Tracey S. Phillips is the founder of Blackbird Writers and the author of Best Kept Secret. You can find out more about her on her website, www.traceysphillips.com, or follow her on Twitter, Facebook, or Instagram.

This Post Has 25 Comments

  1. Laurie Buchanan

    Tracey — Start with both feet in the slalom ski? Damn straight!

  2. marilynlevinson

    Tracey, Thank you for this wonderful heart-felt post. We writers have been forced to deal with failure and have learned how to forge ahead.

    1. Tracey Phillips

      Thanks Marilyn. I’ve been reading more about how to change the internal “tapes”. I think it’s an important thing for writers (and artists) to look at.

  3. Jacqueline Vick

    Fabulous post. The best thing parents can do is teach kids how to fail because there will be a lot of failure on the way to success. We now call it “iterations”. 🙂

  4. Tracey Phillips

    I’m learning so much about new parenting techniques! Love it. Parents have so much more at their disposal than we did in the nineties. Not to mention back in the day when we grew up–not to date myself–LOL!

  5. Sheila Lowe

    Sounds like you taught the grownups about success! Well done 🙂

    1. Tracey Phillips

      Thanks Sheila! They would say I taught them about all kinds of things.

  6. Love this post, Tracey! I faced years of No during my pre-published phase. Back in the days of mailing out queries with a SASE (Self Addressed Stamped Envelope) I even got my own query letter back with NO scrawled across it. Loved your words of advice for forging through until you get the job done!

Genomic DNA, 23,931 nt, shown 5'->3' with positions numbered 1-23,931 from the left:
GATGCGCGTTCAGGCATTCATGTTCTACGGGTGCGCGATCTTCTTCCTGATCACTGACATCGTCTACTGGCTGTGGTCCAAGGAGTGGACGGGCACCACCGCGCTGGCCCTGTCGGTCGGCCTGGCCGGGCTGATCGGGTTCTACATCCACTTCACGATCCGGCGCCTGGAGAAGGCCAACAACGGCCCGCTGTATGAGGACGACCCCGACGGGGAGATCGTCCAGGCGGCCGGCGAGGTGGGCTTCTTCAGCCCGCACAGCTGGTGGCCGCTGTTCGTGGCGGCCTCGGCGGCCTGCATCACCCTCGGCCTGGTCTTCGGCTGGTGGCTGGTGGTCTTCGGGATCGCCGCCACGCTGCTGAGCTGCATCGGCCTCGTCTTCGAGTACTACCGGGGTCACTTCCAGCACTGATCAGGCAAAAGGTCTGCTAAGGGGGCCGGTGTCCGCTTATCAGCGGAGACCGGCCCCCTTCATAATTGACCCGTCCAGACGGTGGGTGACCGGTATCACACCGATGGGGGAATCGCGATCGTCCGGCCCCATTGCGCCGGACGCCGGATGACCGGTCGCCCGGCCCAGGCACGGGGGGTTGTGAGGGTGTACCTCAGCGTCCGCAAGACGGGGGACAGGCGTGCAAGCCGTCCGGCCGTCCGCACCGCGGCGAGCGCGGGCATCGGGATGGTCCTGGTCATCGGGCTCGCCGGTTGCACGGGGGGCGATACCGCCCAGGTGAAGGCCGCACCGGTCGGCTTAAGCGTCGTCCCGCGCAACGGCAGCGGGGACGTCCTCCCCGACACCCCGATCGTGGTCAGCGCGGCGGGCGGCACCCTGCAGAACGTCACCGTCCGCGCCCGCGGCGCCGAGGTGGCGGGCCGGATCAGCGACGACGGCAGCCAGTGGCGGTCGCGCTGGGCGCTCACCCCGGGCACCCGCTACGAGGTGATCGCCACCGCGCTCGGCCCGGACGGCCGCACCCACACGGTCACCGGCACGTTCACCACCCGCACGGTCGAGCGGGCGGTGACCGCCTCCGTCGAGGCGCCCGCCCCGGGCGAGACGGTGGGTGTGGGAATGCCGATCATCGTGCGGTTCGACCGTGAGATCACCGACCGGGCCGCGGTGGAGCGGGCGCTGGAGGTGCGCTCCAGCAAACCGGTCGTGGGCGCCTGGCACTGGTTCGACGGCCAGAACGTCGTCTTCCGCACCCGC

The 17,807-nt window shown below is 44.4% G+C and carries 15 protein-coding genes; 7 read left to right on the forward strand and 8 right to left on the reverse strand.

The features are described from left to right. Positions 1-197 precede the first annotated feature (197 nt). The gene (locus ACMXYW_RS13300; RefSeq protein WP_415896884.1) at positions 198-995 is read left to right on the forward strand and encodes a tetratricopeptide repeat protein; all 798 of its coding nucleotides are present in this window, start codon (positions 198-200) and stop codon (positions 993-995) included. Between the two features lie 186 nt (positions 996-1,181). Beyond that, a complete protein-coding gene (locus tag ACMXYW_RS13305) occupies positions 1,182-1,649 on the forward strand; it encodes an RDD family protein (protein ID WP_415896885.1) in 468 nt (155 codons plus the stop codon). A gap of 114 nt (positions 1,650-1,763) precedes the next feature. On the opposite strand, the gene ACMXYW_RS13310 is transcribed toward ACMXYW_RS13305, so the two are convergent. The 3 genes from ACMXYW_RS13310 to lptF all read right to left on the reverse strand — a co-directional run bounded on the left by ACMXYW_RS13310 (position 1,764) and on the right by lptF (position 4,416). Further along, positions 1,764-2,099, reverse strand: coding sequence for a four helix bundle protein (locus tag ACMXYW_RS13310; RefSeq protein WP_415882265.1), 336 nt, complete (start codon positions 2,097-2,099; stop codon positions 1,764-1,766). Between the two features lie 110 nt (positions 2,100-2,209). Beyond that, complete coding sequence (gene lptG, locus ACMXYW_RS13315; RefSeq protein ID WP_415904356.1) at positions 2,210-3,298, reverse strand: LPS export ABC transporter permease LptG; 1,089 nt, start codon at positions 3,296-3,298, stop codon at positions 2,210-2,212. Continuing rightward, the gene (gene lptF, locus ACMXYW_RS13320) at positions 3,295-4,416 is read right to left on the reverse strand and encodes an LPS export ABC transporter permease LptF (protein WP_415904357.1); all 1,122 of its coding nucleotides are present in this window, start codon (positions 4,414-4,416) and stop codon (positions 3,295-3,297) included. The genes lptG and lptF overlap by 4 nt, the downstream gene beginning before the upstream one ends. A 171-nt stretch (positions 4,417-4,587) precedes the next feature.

7. Tracey Phillips

    Thank you Margaret. Writers truly face rejection throughout their careers. When a series gets canceled, when their publisher drops them or to pitch that next book. We need the armor to forge ahead, as you say. And If we don’t have it, we surely develop it!

  8. Avanti Centrae

    Thanks for the inspirational post, Tracey. I too recall learning to water ski…and my writing journey has also been fraught with a fair share of rejections. My momma always said, “If at first you don’t succeed, try, try again.” That motto has served me well.

  9. Christine DeSmet

    Great post. I have several manuscripts that were good to learn from, and several old stories and old poems. I dug one short story manuscript out the other day and rewrote it and sent it to a contest. I felt like a beginner all over again and loved the exhilarating feeling! But I’ll never water ski. I love looking at water and can swim, but NO skiing. Never. Ever. Good for you for being brave and doing it! Brava, brava!

  10. Tracey Phillips